GamesCom is the new E3 as Insomniac announced a brand new entry in the acclaimed and popular Ratchet & Clank series, subtitled “All 4 One”. The game will have 4 player co-op and have drop in/drop out enabled, which I really like. Players can play as Ratchet, Clank, Captain Qwark (YESSS) or Dr. Nefarious. See the trailer below:
Also, no details as of yet, but Insomniac did reveal that they are currently working on Resistance 3, which is happy news for fans of the series. As of now there is only a live-action trailer, which isn’t really worth watching. Hopefully we can get something more concrete for you soon.
In the meantime, would you be interested in a co-op Ratchet game? Does this excite you at all? What about Resistance 3? Anything you would like to see in the next installment?
Over the last few days, I’ve been deadlocked in an attempt to clear out my gaming backlog before the big days of Fall land in our laps, and we’re once again swarmed with games to enjoy. Currently, I’m working on Alpha Protocol, 3D Dot Game Heroes and last but not least, Borderlands.
Borderlands is the really curious one, considering it’s a game I stopped playing months ago only to pick back up out of the blue. I forgot just how much fun it is, and the crazed shoot-outs with waves of enemies is satisfying and intense. I’m a level 27 soldier, and my favorite thing is deploying my turret, now sporting caustic damage and rockets that really mess everything up in their path.
While partaking in one of these shootouts, I started thinking about gaming classes. If I had to pick a particular style that suits me for most games, it would have to be some sort of tank or a hybrid of a tank and something a little more specialized, with a few support capabilities. I know that’s fairly vague, but I tend to go all out on offense, preferring chaos over actually racking up kills, and doing what I can to help my teammates in the process. I tend to pick one of the simpler classes in my first playthrough of a game, and then expand from there later.
So, now I’m wondering what your preferences are. What kind of classes do you normally pick in video games? What is your play style for shooters or RPGs? Go!
As you’re all probably aware, most of the GamerSushi staff are in the throes of Alien Swarm addiction. The game is really engaging, and it manages to wedge itself nicely into the niche left in my gaming life by Diablo 2. Valve was even kind enough to give it to us for free, and judging by how their servers got the crap beat out of them on its release day, they’re probably kicking themselves for not charging at least five dollars for the thing.
Even though we all love Alien Swarm, it’s not a perfect game. There are a few issues I’ve had with it, but my mind keeps glossing them over because of the price tag (or lack thereof). So I pose this question to you guys: can you even review free games? Price is definitely something that has affected the perception of past titles (ODST comes to mind), so will something that only costs us hard drive space be given an automatic pass in the grading department?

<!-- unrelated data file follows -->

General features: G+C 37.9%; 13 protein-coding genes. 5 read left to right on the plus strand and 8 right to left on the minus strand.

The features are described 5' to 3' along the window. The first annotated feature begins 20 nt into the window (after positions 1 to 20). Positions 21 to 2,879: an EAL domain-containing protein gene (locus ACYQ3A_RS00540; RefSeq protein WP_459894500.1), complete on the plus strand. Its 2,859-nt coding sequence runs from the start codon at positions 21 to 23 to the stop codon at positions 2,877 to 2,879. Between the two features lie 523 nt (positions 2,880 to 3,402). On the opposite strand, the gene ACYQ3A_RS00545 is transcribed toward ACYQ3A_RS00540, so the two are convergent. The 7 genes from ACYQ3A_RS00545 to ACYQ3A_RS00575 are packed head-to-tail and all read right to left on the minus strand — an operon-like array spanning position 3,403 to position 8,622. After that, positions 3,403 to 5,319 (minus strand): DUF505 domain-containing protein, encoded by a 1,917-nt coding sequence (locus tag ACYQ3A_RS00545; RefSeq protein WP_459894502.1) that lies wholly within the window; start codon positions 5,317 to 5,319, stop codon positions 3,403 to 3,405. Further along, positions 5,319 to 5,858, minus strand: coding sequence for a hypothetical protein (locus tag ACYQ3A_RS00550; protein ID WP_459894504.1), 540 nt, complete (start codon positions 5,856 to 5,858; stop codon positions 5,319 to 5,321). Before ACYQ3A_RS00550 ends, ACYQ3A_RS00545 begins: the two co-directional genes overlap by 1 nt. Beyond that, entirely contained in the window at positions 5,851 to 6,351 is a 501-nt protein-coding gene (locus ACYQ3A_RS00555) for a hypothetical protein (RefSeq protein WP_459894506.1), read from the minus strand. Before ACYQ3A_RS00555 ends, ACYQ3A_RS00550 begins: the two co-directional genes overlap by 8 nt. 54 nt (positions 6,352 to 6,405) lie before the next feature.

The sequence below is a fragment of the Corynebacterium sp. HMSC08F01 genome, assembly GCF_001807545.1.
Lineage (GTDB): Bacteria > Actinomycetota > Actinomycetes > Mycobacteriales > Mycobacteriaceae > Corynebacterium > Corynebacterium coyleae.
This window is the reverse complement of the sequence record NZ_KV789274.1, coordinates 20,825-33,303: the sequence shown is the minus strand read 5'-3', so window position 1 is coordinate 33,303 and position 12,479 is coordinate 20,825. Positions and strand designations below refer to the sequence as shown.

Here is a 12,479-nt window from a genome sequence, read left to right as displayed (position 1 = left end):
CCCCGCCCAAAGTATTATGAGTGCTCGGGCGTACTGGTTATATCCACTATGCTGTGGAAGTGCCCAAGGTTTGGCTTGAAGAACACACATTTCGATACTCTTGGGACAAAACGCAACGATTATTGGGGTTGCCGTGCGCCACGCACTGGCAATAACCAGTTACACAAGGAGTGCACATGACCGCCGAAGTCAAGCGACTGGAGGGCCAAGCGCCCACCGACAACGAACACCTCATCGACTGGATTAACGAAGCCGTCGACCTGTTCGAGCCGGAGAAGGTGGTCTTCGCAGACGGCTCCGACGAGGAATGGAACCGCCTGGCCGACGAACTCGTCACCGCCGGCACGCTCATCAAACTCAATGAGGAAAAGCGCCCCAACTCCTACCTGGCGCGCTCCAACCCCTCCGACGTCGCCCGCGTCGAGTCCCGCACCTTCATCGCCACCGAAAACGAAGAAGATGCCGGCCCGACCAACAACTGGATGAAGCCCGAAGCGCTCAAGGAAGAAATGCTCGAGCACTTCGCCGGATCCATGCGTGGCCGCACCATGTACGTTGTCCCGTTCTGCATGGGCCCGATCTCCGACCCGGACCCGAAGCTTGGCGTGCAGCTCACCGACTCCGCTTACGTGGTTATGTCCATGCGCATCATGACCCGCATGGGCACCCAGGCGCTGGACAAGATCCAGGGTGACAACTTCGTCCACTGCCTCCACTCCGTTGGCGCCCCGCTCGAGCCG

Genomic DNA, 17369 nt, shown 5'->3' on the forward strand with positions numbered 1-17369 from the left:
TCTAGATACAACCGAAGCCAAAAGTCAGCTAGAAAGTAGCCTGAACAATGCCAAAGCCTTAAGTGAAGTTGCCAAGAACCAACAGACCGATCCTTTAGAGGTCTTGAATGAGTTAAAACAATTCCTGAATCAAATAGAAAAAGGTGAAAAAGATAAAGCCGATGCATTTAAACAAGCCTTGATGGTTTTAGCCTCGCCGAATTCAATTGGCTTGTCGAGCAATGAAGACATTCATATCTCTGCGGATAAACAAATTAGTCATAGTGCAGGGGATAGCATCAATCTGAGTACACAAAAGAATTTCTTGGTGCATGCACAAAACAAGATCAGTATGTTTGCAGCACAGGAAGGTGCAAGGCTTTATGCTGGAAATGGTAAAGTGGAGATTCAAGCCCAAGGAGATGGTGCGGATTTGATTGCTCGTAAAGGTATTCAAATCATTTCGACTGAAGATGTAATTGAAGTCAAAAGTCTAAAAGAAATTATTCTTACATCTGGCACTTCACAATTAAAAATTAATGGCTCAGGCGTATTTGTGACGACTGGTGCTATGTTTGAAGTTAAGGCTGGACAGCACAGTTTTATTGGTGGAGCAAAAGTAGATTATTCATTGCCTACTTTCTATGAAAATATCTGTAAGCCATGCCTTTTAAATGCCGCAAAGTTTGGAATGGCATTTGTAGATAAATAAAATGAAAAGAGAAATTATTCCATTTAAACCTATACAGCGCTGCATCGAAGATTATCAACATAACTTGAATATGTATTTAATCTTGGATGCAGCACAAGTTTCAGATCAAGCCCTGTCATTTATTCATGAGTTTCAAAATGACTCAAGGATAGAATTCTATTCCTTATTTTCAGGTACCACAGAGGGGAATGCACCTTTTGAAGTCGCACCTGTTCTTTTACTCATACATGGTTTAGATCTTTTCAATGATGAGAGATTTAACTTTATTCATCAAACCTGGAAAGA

Something else I’d like you to consider is DLC. I’ve played all of the Mass Effect 2 content packs, and, when stacked against ME2 proper, they come up very poorly. Even Overlord, the most recent and best of the DLC, is kind of lack-luster compared to the main game and its selling price. Can DLC be rated on its own merits, or does it have to take the larger picture into account?
Today, Valve is releasing something special that many PC gamers are sure to freak out over. I have to admit, I am not one of the rabid denizens of the Unreal 2004 community that played the junk out of the now famous mod known as Alien Swarm, but I’ve heard all about it from friends of mine who swear that it is one of the most fun multiplayer co-op games that they have ever experienced.
If you don’t know of the history behind it, Alien Swarm was a top-down mod for UT 2004 that allowed 4 players to battle it out, Diablo style, against legions of aliens with totally awesome weapons. Valve then hired the team behind its inception to help them build Left 4 Dead. Apparently the team has had some free time on its hands these days, and have produced a good and proper Source engine version of their beloved classic, which releases today on Steam.
The best part? It’s absolutely free. I’m going to be playing this tonight for sure. Who’s with me?
Crackdown is one of those games that somehow obtained mythical status among its fervent fanbase, a lofty position almost inexplicable in nature. Originally only noteworthy for the Halo 3 Beta invitation, the open-world super-hero cop game became a cult hit overnight, capturing players with its addictive skill progression and crazy gameplay. Three years have passed, and gamers have been waiting patiently for a sequel. The developer may have changed from Real Time Worlds to Ruffian but there was hopes that Crackdown 2 would retain the same charm that its predecessor possessed. Does Crackdown 2 recapture the magic of the original, or does it play it too safe?
I’m coming at Crackdown 2 with a unique perspective, specifically the one of someone who barely even touched the original. I played a demo of it at EB Games a long time ago for about five minutes, and I remember bounding around buildings until various gang members filled my vaulting body with lead. At the time, I didn’t even have an XBox 360, so I promptly forgot about the game. When I did pick one up a few months later, my chance to get in the Halo 3 Beta had long passed, so Crackdown slipped from my memory. Continue reading Review: Crackdown 2